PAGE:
This week, my 2-part interview with Millionaire Hot Seat Executive Producer Steve Gilbert concludes, and I wanted to start by seeing if he had any words of wisdom about when to use the show’s built-in lifelines…
SH: Are there certain times when it’s strategically best to use the ‘lifelines’?
SG: Yep. If they don’t know the answer!
Firstly, with Hot Seat, it’s only this year that we extended the show to an hour. We have added the ‘Fastest Finger First’ element of the “classic” format back in to Hot Seat.
15 questions are asked of all 6 contestants. Whoever is the fastest overall wins $1000 that they may keep or use to buy a lifeline when they get in the Hot Seat for the main game. These lifelines are slightly different to the “classic” format. They are: 50/50, Ask A Friend and Switch. The contestant may use only one of these lifelines once during the main game. This has worked really well for some contestants this year, helping them win some big money.
SH: So, in the Hot Seat format, when is it advisable for contestants to use these?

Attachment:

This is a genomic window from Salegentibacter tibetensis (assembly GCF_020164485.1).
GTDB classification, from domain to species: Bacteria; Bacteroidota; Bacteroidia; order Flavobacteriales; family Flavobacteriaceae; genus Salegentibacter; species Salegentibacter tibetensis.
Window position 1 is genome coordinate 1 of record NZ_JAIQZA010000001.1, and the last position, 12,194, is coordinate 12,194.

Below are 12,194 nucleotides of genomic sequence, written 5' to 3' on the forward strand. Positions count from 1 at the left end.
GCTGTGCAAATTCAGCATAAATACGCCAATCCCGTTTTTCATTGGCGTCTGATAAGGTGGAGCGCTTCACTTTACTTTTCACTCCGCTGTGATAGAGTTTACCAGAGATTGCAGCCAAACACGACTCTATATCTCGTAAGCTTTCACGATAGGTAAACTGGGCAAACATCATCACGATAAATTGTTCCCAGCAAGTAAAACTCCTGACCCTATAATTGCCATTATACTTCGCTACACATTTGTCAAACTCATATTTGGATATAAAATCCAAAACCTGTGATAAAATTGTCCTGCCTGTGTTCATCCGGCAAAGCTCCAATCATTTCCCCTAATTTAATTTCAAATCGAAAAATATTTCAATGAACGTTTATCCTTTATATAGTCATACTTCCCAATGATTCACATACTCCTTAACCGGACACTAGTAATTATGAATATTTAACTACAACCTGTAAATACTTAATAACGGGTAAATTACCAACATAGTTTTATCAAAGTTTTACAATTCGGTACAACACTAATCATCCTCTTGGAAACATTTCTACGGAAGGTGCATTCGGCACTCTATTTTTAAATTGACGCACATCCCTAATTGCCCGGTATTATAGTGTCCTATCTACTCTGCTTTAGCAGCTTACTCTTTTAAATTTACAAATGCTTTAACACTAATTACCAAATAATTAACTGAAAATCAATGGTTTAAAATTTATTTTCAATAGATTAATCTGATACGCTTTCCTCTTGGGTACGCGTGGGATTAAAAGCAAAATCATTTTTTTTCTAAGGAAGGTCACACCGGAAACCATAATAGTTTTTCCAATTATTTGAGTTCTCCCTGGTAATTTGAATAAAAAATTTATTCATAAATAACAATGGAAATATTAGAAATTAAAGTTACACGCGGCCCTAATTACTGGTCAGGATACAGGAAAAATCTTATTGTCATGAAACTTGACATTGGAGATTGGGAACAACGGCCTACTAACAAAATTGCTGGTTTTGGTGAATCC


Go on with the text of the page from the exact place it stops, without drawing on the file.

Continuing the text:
SG: 50/50…If you have absolutely no idea of any of the options offered, then to use this lifeline is risky as you’ll simply be left with two answers you still don’t know. But it’s a great lifeline to use if you are throwing up between two answers.
Switch…You can elect to get rid of the question you have and get a completely new question. This is probably the most popular lifeline, but again risky, as you may get something else you have no idea about.
Ask a Friend… This really depends on who your friend in the audience is. If, for instance, you’re faced with a cricket question and you have brought your brother along who plays cricket for Australia, then I’d be using this lifeline. Totally depends on the question being faced and who the potential friend is.
SH: Thanks Steve, great tips. Just jumping back to 2009 for a moment, where did the format for Millionaire Hot Seat originate, and how did it come to be on Australian TV at 5:30 on weeknights?
SG: Well, I started with Millionaire back in 2003. The format is owned by a company in the UK. It was then Two Way Traffic, now it’s Sony Pictures. In 2006, the “classic” version of the show was rested, as Eddie (McGuire, the show’s host) took over as the company CEO (of the Nine Network – the channel that broadcast Millionaire). I was sent a copy of a version done in Poland I think, where they played the show as musical chairs. It was sent to me in the hope we could develop this into a half-hour format. Between us we shaped it into what is today “Hot Seat”.
SH: And, from your perspective, who have been the best contestants on Millionaire Hot Seat?